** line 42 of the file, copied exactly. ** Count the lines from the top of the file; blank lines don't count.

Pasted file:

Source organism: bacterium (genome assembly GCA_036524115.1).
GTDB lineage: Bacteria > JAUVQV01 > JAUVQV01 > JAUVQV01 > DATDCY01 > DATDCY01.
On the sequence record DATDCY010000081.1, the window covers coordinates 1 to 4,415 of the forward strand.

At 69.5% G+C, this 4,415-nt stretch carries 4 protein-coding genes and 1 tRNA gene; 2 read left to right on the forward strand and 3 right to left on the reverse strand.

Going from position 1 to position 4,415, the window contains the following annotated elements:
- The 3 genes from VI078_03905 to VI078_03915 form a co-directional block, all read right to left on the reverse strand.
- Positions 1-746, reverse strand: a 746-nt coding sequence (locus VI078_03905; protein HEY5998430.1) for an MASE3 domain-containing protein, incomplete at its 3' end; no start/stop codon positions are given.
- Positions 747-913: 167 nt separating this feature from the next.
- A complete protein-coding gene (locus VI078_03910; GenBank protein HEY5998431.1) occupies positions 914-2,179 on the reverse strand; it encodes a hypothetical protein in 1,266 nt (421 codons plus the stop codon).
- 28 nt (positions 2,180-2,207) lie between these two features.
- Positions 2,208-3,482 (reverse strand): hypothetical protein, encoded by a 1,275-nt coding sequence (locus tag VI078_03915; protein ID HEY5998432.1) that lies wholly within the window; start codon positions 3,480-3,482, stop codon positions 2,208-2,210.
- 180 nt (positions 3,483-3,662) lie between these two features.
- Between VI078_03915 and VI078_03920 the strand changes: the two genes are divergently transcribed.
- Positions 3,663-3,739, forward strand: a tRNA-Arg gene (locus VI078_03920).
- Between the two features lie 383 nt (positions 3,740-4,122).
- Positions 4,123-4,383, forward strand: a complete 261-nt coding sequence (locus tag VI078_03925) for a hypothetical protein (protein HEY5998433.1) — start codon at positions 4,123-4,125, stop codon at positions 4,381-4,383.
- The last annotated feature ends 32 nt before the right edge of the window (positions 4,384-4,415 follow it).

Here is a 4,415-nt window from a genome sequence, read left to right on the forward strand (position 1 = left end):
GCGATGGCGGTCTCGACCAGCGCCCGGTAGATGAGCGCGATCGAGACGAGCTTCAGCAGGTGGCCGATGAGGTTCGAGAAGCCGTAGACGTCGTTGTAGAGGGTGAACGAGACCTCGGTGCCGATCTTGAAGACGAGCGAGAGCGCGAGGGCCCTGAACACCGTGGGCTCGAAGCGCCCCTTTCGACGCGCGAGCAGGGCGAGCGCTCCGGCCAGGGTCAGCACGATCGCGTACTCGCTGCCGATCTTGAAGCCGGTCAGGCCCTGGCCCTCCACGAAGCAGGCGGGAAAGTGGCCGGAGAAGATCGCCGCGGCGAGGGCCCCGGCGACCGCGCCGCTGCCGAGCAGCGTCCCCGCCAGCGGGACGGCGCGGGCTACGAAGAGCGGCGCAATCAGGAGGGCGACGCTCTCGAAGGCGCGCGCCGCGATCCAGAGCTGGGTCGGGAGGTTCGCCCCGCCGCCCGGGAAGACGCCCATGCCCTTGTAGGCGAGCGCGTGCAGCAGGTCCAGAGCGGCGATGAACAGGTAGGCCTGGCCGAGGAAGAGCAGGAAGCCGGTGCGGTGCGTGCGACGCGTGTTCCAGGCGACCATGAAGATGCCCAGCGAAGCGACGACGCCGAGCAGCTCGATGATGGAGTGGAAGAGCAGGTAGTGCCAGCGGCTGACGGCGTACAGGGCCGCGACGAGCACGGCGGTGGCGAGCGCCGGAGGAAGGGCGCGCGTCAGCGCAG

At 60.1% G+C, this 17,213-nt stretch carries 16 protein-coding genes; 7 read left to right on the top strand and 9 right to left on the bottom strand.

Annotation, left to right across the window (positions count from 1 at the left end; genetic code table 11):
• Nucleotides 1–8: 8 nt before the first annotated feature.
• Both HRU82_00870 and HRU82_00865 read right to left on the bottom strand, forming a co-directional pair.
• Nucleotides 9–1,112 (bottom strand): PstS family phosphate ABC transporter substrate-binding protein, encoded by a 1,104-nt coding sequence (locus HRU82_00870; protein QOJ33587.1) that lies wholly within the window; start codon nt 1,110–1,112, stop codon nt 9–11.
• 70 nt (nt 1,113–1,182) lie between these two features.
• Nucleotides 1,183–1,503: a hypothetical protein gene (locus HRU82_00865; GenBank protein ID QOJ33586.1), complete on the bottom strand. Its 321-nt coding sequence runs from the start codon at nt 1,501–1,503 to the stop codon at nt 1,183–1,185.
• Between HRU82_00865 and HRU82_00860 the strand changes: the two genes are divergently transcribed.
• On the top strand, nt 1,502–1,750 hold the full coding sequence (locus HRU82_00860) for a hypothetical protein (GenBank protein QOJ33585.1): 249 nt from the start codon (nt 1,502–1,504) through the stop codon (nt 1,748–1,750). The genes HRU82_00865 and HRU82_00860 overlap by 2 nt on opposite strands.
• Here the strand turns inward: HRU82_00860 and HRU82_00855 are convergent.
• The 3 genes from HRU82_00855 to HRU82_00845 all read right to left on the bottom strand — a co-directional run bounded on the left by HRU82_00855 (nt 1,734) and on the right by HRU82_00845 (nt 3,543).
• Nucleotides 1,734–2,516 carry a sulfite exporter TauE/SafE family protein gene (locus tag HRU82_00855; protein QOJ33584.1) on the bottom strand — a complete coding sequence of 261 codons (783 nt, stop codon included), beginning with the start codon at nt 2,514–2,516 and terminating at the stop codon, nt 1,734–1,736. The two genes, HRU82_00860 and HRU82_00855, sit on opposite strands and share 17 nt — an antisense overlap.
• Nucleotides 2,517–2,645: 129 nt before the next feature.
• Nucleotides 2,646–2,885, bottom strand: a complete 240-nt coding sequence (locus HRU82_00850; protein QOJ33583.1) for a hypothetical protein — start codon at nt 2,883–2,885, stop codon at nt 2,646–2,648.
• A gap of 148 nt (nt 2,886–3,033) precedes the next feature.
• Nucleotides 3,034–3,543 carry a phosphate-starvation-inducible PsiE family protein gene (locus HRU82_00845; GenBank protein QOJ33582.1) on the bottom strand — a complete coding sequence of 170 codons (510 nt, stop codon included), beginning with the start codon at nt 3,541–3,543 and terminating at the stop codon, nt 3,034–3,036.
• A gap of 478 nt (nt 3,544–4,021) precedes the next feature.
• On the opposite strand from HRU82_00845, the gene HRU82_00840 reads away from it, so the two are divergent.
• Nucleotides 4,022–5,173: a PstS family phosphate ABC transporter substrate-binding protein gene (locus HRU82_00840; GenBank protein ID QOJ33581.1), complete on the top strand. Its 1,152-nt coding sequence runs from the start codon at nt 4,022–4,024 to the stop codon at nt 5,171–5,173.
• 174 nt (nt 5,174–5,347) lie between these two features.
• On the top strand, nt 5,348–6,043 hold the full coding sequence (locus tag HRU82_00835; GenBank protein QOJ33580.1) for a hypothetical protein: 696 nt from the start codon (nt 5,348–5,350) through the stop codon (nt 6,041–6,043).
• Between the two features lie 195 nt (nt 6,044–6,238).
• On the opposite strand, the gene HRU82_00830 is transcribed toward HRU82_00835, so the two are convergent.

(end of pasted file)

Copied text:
• On the opposite strand, the gene HRU82_00830 is transcribed toward HRU82_00835, so the two are convergent.